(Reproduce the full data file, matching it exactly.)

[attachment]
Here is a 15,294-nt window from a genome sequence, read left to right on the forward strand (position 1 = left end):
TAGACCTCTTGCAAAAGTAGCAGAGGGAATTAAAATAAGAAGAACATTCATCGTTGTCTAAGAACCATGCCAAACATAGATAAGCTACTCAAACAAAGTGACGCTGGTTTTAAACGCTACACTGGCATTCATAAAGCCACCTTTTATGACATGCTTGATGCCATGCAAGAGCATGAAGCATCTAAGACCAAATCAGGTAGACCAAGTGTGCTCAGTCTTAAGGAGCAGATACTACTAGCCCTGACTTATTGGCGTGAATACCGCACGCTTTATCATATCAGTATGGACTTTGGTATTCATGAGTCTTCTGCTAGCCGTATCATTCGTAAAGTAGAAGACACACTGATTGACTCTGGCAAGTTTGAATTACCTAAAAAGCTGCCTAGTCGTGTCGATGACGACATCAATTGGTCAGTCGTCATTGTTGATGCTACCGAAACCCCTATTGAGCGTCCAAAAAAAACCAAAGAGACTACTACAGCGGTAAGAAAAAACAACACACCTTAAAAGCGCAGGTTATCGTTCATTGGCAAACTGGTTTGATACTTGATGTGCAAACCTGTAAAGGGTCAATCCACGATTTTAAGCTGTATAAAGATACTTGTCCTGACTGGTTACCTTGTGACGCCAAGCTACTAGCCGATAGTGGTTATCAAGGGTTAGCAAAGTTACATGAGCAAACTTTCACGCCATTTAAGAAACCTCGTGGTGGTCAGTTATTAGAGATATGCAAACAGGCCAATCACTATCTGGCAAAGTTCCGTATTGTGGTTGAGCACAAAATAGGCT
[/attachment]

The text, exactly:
Here is a 15,294-nt window from a genome sequence, read left to right on the forward strand (position 1 = left end):
TAGACCTCTTGCAAAAGTAGCAGAGGGAATTAAAATAAGAAGAACATTCATCGTTGTCTAAGAACCATGCCAAACATAGATAAGCTACTCAAACAAAGTGACGCTGGTTTTAAACGCTACACTGGCATTCATAAAGCCACCTTTTATGACATGCTTGATGCCATGCAAGAGCATGAAGCATCTAAGACCAAATCAGGTAGACCAAGTGTGCTCAGTCTTAAGGAGCAGATACTACTAGCCCTGACTTATTGGCGTGAATACCGCACGCTTTATCATATCAGTATGGACTTTGGTATTCATGAGTCTTCTGCTAGCCGTATCATTCGTAAAGTAGAAGACACACTGATTGACTCTGGCAAGTTTGAATTACCTAAAAAGCTGCCTAGTCGTGTCGATGACGACATCAATTGGTCAGTCGTCATTGTTGATGCTACCGAAACCCCTATTGAGCGTCCAAAAAAAACCAAAGAGACTACTACAGCGGTAAGAAAAAACAACACACCTTAAAAGCGCAGGTTATCGTTCATTGGCAAACTGGTTTGATACTTGATGTGCAAACCTGTAAAGGGTCAATCCACGATTTTAAGCTGTATAAAGATACTTGTCCTGACTGGTTACCTTGTGACGCCAAGCTACTAGCCGATAGTGGTTATCAAGGGTTAGCAAAGTTACATGAGCAAACTTTCACGCCATTTAAGAAACCTCGTGGTGGTCAGTTATTAGAGATATGCAAACAGGCCAATCACTATCTGGCAAAGTTCCGTATTGTGGTTGAGCACAAAATAGGCT